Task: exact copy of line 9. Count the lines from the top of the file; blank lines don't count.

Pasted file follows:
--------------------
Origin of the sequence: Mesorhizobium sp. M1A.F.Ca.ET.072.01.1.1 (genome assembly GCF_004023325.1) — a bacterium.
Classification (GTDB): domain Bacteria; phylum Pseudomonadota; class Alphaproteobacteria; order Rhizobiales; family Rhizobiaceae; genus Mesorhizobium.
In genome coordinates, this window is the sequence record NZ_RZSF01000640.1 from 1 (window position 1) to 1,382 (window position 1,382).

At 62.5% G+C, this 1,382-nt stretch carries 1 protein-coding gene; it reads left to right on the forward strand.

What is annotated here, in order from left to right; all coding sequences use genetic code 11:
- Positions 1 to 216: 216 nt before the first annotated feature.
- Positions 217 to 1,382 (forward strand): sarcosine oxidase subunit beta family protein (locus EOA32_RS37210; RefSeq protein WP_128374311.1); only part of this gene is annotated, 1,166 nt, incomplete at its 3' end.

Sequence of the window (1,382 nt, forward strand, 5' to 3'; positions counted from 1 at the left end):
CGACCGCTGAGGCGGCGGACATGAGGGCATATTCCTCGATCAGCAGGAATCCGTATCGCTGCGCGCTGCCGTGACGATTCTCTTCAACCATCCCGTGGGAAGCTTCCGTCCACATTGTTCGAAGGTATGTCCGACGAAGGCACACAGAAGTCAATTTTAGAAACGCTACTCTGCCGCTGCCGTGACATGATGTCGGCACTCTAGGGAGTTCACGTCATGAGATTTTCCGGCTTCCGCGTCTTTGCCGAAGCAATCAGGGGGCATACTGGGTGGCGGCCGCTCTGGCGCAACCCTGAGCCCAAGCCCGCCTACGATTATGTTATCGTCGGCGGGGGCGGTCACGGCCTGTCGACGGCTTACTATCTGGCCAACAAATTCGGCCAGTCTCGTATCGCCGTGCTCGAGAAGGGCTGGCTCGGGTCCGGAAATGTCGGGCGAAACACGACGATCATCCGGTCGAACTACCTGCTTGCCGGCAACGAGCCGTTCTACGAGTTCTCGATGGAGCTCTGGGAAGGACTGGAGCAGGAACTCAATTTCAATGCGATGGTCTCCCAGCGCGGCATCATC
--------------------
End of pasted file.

CGACCGCTGAGGCGGCGGACATGAGGGCATATTCCTCGATCAGCAGGAATCCGTATCGCTGCGCGCTGCCGTGACGATTCTCTTCAACCATCCCGTGGGAAGCTTCCGTCCACATTGTTCGAAGGTATGTCCGACGAAGGCACACAGAAGTCAATTTTAGAAACGCTACTCTGCCGCTGCCGTGACATGATGTCGGCACTCTAGGGAGTTCACGTCATGAGATTTTCCGGCTTCCGCGTCTTTGCCGAAGCAATCAGGGGGCATACTGGGTGGCGGCCGCTCTGGCGCAACCCTGAGCCCAAGCCCGCCTACGATTATGTTATCGTCGGCGGGGGCGGTCACGGCCTGTCGACGGCTTACTATCTGGCCAACAAATTCGGCCAGTCTCGTATCGCCGTGCTCGAGAAGGGCTGGCTCGGGTCCGGAAATGTCGGGCGAAACACGACGATCATCCGGTCGAACTACCTGCTTGCCGGCAACGAGCCGTTCTACGAGTTCTCGATGGAGCTCTGGGAAGGACTGGAGCAGGAACTCAATTTCAATGCGATGGTCTCCCAGCGCGGCATCATC